Compact Jurisdictions Peak Off-Peak
% Change % Change
District of Columbia 8.3% 12.9%
Arlington County 18.4% 9.0%
City of Alexandria 9.5% 12.7%
Montgomery County 0.1% 5.9%
Prince George’s County -7.4% -1.4%
Fairfax County -1.4% 3.0%
City of Falls Church 21.3% 46.9%
Fairfax City 32.8% 19.4%
Compact Total 3.0% 8.0%

Data sources, Metrorail ridership surveys, 2007 and 2012.  2012 is the most recent dataset we have on trip purpose. 

In the past these trips would be for theaters, late night entertainment, or shift work, but the bulk of these off-peak trips were during the midday – almost twice the number of late night trips – and the bulk of these trips were for work. Read more…

Study: Just Six Tracks Carry 30% of People Across the Potomac (57 Highway Bridge Lanes Carry the Rest)

July 29th, 2015 2 comments

A new Virginia study (PDF) finds that Metro and other transit operators carry a major portion of all cross-Potomac travel in a just a few crossings, using far less space than the 57 highway bridge lanes that carry the rest. If built, an expanded bridge crossing will need transit to maximize its ability to move people across the river.

PotomacRiverStudy Map

Transit’s Role is Critical

While some media outlets focused on the study’s highway expansion recommendation, the presentation acknowledged that Metro, VRE, and other bus operators plays a major role in the movement of people across the river from Virginia to DC in the core of the region. Seeing that, we thought we we’d drill down further to estimate how many people are actually crossing the river, using which bridge, and by what mode. Supplementing the study with available transit ridership data and vehicle occupancy data (PDF), we arrived at the following estimates: Read more…

Taylor Swift vs. Nationals – Hit Singles, but No Home Run

July 17th, 2015 6 comments

Ridership from neither of the two back-to-back sold-out Taylor Swift concerts at Nationals Park this week generated as many riders as an average Nationals baseball game.

Entries at Navy Yard by fifteen-minute period, Orange and Gray were nights of the Taylor Swift concerts.

Pop star Taylor Swift brought her 1989 tour to Washington this week, playing two sold-out concerts at Nationals Park, adjacent to the Navy Yard-Ballpark Metrorail station.  According to Swift, approximately 45,000 people attended each concert.  That’s a lot higher than a normal Nationals game, as the concert had seating on the floor as well as in the stands.  One would hope that such big crowds would bump up Metrorail ridership higher than the Nats.  You might be disappointed. Read more…

Cherry Blossoms 2015: The Secret to Beating the Crowds

March 30th, 2015 4 comments

Metro’s planners provide tips on avoiding crowds this Cherry Blossom season.

After this long and trying Washington winter, locals and visitors alike are marking their calendars for the 2015 Cherry Blossom Festival. While everyone knows that Metro is the best way to reach the blossoms, PlanItMetro has been digging into the data to help you minimize the crowd crush and maximize your enjoyment of this treasured DC celebration.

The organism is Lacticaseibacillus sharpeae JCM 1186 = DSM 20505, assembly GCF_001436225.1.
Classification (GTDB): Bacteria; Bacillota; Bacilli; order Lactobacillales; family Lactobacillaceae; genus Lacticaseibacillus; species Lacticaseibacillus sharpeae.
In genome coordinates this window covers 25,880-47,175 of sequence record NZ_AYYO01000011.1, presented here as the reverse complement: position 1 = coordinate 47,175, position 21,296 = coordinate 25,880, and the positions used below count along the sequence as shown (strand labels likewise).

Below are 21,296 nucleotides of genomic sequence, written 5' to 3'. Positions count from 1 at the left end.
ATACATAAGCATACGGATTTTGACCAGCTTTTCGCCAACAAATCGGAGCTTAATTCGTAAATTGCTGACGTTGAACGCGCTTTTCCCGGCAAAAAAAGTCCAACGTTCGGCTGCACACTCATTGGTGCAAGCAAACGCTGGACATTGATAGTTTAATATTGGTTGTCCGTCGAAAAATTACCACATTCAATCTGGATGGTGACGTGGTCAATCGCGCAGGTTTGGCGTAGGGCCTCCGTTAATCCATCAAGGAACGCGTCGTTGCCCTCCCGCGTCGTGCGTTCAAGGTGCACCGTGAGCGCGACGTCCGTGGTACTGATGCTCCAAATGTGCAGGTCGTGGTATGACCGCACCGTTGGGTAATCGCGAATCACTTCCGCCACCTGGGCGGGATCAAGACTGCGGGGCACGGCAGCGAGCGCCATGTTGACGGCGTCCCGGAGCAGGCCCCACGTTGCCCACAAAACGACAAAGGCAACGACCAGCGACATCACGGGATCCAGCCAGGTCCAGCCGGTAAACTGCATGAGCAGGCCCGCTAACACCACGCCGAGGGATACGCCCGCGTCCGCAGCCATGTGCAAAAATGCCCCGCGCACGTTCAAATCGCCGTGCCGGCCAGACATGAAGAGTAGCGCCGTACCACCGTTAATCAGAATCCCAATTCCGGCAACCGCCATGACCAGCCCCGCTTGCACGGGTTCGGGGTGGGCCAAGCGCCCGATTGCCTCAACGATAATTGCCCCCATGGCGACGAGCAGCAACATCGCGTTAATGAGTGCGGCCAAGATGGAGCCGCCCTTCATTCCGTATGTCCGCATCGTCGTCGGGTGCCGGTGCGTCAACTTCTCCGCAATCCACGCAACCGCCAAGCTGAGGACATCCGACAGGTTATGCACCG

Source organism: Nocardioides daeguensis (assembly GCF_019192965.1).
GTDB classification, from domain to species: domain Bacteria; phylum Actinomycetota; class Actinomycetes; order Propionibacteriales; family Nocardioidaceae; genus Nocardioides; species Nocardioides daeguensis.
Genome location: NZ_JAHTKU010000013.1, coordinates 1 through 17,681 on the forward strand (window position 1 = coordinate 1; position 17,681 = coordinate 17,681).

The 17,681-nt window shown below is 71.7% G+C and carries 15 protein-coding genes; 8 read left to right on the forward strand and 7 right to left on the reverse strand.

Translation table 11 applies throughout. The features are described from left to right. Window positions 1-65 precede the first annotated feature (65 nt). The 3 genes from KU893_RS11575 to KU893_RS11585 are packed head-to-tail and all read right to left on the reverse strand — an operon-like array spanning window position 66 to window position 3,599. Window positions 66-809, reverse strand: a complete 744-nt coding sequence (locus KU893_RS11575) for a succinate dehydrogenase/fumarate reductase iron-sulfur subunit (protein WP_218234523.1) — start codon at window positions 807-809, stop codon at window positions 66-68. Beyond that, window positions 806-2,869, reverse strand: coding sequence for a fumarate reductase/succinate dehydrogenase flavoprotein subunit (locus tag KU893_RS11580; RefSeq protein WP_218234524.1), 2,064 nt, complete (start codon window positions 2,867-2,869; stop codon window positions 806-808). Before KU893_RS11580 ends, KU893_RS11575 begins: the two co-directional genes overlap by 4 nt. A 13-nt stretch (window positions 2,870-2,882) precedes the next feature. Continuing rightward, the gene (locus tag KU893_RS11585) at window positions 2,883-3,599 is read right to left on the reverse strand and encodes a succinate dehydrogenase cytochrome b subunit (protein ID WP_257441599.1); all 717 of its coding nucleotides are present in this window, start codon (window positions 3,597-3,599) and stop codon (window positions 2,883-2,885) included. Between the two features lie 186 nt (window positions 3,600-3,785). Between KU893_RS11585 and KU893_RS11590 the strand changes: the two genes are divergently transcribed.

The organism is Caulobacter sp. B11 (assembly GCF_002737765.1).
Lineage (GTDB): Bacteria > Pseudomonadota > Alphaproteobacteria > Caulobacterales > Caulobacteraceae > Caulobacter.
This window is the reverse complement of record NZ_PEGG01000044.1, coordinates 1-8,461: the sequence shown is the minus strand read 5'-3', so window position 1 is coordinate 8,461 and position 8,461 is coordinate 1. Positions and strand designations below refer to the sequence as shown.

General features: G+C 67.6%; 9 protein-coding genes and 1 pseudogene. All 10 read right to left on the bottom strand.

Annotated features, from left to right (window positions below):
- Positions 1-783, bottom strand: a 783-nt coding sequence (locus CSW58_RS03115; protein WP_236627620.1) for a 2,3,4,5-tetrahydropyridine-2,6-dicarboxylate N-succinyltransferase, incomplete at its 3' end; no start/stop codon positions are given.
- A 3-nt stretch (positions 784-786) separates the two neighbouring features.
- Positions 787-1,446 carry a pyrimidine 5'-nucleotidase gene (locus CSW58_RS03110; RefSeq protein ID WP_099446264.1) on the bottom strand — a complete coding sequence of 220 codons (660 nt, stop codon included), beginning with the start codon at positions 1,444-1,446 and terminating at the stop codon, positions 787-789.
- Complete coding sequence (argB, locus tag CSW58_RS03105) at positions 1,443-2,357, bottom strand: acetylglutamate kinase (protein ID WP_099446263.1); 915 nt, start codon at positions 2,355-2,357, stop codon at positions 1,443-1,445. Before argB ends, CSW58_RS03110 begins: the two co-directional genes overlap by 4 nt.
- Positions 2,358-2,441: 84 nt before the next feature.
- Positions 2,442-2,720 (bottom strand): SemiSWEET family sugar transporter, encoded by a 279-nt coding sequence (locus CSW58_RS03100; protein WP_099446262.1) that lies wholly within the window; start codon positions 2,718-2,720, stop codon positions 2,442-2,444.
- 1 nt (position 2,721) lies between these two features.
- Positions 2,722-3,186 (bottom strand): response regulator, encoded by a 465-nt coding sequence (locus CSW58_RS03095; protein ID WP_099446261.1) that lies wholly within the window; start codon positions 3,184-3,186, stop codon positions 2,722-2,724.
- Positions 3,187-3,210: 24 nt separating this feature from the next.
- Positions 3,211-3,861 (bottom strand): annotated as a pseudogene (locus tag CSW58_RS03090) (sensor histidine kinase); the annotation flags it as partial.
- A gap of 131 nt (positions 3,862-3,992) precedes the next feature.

What happens to Metro ridership? As we showed last year, the Cherry Blossoms always bring a major bump to Metrorail ridership, especially on weekends and at Smithsonian station. Metro is ready for the increased demand: track work is cancelled, service levels are increased, and our customer ambassadors are out in the field to help with the needs of visitors. So how do savvy Washingtonians avoid the thickest crowds?

Tip #1: Avoid Smithsonian station

On weekends during Cherry Blossoms, the number of customers exiting Metro at Smithsonian dwarfs every other station during daylight hours

Read more…

Blue Line Riders Helped by Dedicated Signage

June 17th, 2014 7 comments

AlwaysShowBlueLinePIDSv2Some train arrival signs now always show the next Blue Line train, and it’s helping Blue Line riders determine their best route.

At rush times, Blue Line riders know they can sometimes see two or three Yellow or Orange Line trains go by before a Blue Line train arrives. For some riders, knowing just how far away the next Blue Line train is can help them decide: is it worth waiting, or should I get on the next train and transfer at L’Enfant Plaza?

To help Blue Line riders, Metro changed the arrival signs to always show the time until the next Blue Line train arrives, even if it’s more than three trains away.  That means that riders can always tell how far away a Blue Line train is, and decide whether to wait for it, or use the Yellow Line instead. Read more…

Planning for the End of the Driving Boom

March 27th, 2014 2 comments

Americans are driving less and owning fewer cars, which means we have to make different decisions about where to spend scarce transportation resources.

In a fascinating post in the Atlantic Cities, Eric Jaffe doesn’t waste words with assumptions but rather relies on actual data to inform us that America has already reached “peak driving” and that the future of transportation in America is no longer linked to ever-increasing vehicle miles traveled (VMT).